By Mary Orndorff Troyan, Gannett Washington Bureau
WASHINGTON - Oconee Nuclear Station may be allowed to go six years past its original deadline for installing a new fire protection system, prompting industry watchdogs to question the federal government's commitment to enforcing its own rules.
Duke Energy, which operates the facility, first said it would finish revamping fire safety items by the end of 2010. The Nuclear Regulatory Commission later allowed the company to take until 2012. In January, it rejected Duke Energy's request to extend the deadline to 2014, a possible sign the agency was running out of patience.
Duke Energy, while apologizing for missing the 2012 deadline, now is asking for four more years, to November 2016 - 10 years from when the fire safety system was first designed.
"It's more than just an extension - it's an extended policy of the NRC of non-enforcement of a very significant safety issue," said Paul Gunter, director of the Reactor Oversight Project at Beyond Nuclear.
Duke officials, in a recent meeting with NRC staff, promised the work would be finished by 2016 and that temporary fire safety measures would suffice in the meantime. The utility, which volunteered to make Oconee one of the first two plants to pilot the new more flexible fire safety procedures, said some work has been more complicated and time-consuming than expected, but it's committed to finishing the job.
"We still believe it is the right thing to do because of the safety benefits," said Preston Gillespie, vice president of the Oconee Nuclear Station. "Oconee has already achieved some of the safety benefits... and each phase we complete provides some incremental risk benefit to the site. However, we do not excuse the fact we missed our committed implementation date."
The NRC is expected to decide by April 30 how to penalize Duke Energy for not finishing one of the major fire safety projects by Jan. 1, as promised. Options include a mild rebuke, fines of up to $140,000 a day, and revocation of the plant's operating license.
Duke is asking the agency to declare the missed deadline a level three violation rather than a more serious level one or two violation, which would normally result in civil fines.
Critics of nuclear power and industry watchdogs say it would be wrong to penalize a utility for missing a safety deadline and also grant it an extension.
"It would be funny if the stakes weren't so high," said Dave Lochbaum, a nuclear safety expert at the Union of Concerned Scientists. "That's totally unacceptable. Fire protection regulations that are not met aren't protecting anybody."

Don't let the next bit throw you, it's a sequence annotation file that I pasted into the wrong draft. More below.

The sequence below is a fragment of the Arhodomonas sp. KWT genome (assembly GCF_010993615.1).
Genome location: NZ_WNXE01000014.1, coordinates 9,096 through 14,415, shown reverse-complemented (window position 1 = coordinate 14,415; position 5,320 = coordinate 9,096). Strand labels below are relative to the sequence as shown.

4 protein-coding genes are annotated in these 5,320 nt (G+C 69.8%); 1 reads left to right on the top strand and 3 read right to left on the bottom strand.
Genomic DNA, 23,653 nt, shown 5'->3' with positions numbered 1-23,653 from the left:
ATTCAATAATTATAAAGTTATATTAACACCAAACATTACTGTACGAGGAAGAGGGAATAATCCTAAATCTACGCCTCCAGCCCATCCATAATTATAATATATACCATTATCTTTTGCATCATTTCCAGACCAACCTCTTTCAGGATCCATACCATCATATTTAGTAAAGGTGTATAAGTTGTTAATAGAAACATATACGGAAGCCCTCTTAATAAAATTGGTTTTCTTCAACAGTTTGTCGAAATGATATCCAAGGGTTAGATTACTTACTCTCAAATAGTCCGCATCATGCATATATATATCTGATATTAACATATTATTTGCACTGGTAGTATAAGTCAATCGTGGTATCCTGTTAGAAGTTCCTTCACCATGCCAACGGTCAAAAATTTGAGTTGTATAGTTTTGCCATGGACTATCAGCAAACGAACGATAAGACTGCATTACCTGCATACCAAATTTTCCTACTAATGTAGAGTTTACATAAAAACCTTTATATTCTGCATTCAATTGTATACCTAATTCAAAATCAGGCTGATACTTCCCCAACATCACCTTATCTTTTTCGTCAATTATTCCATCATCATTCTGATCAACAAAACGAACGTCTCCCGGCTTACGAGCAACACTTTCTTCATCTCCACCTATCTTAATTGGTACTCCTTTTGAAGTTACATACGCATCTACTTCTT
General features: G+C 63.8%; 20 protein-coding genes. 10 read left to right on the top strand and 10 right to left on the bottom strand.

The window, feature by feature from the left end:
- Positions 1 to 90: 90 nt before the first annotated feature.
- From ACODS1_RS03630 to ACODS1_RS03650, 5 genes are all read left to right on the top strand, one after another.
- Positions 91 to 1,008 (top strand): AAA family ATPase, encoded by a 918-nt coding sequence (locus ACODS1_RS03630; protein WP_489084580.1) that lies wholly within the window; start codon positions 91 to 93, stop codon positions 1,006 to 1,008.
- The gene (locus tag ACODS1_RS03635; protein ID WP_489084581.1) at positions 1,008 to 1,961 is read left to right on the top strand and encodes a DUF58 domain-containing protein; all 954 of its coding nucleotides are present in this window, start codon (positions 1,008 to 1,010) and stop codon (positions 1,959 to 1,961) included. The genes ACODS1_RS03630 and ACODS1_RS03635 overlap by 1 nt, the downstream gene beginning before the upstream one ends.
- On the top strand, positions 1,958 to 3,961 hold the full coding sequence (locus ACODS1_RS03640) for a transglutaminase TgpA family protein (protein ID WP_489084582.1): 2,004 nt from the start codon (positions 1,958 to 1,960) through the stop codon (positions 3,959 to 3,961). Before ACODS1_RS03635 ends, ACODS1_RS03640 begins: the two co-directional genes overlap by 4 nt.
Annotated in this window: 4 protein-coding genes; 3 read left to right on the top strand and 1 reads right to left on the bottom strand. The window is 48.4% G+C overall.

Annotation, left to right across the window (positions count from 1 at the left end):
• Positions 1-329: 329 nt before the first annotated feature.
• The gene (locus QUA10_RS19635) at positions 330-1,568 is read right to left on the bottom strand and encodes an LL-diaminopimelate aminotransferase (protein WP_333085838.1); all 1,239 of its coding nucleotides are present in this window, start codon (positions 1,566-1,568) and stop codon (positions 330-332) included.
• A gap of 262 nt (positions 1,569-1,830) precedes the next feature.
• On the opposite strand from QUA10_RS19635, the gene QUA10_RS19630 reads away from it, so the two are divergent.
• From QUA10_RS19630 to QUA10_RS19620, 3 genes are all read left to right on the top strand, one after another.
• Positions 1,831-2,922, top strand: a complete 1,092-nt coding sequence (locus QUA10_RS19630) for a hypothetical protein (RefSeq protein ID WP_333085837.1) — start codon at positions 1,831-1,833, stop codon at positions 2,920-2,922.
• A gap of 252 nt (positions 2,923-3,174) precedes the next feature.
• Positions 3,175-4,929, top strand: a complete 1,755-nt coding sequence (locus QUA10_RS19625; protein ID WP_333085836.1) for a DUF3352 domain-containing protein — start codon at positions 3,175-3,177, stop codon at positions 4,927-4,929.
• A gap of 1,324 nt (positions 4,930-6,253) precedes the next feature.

NRC spokesman Scott Burnell said the agency will make sure "Duke completes its (fire protection) transition for Oconee promptly and completely."
In 2004, the NRC allowed nuclear plant operators to begin switching from rigid, one-size-fits-all fire protection rules to a more customized system based on each plant's risks. Agency officials report that 46 of 104 reactor units are expected to transition to the new system over the next several years.
Fire at a nuclear power plant is a serious threat. It can prevent a safe shutdown and cause the reactor core to overheat and radiation to leak.
Not since 1975 has a fire threatened a nuclear plant's ability to shut down safely, according to an October report by the Government Accountability Office. That accident, at the Browns Ferry plant in Alabama, damaged electrical cables, impaired the reactor's cooling system and prevented workers from monitoring the reactor's status.
Oconee Nuclear Station is 30 miles west of Greenville and has three pressurized water reactors. It's one of the largest nuclear plants in the country, and its 40-year operating license has been extended by 20 years.
NRC officials say plants operating under the old fire safety rules are safe enough to continue operating, but the new rules increase safety because they're based on advances in fire risk analysis and fire science.
Reduced safety was one reason the NRC denied Oconee's request to extend its deadline from 2012 to 2014. NRC officials said the Oconee plant would be 40 times safer if Duke had met its deadlines.
Gunter and Lochbaum said they are hoping for stiff fines against Duke Energy.
"That would get this show on the road," Gunter said. "But what we see now, again, is enforcement discretion and non-enforcement and a paper chase that will go on for years in this whole fire protection fiasco."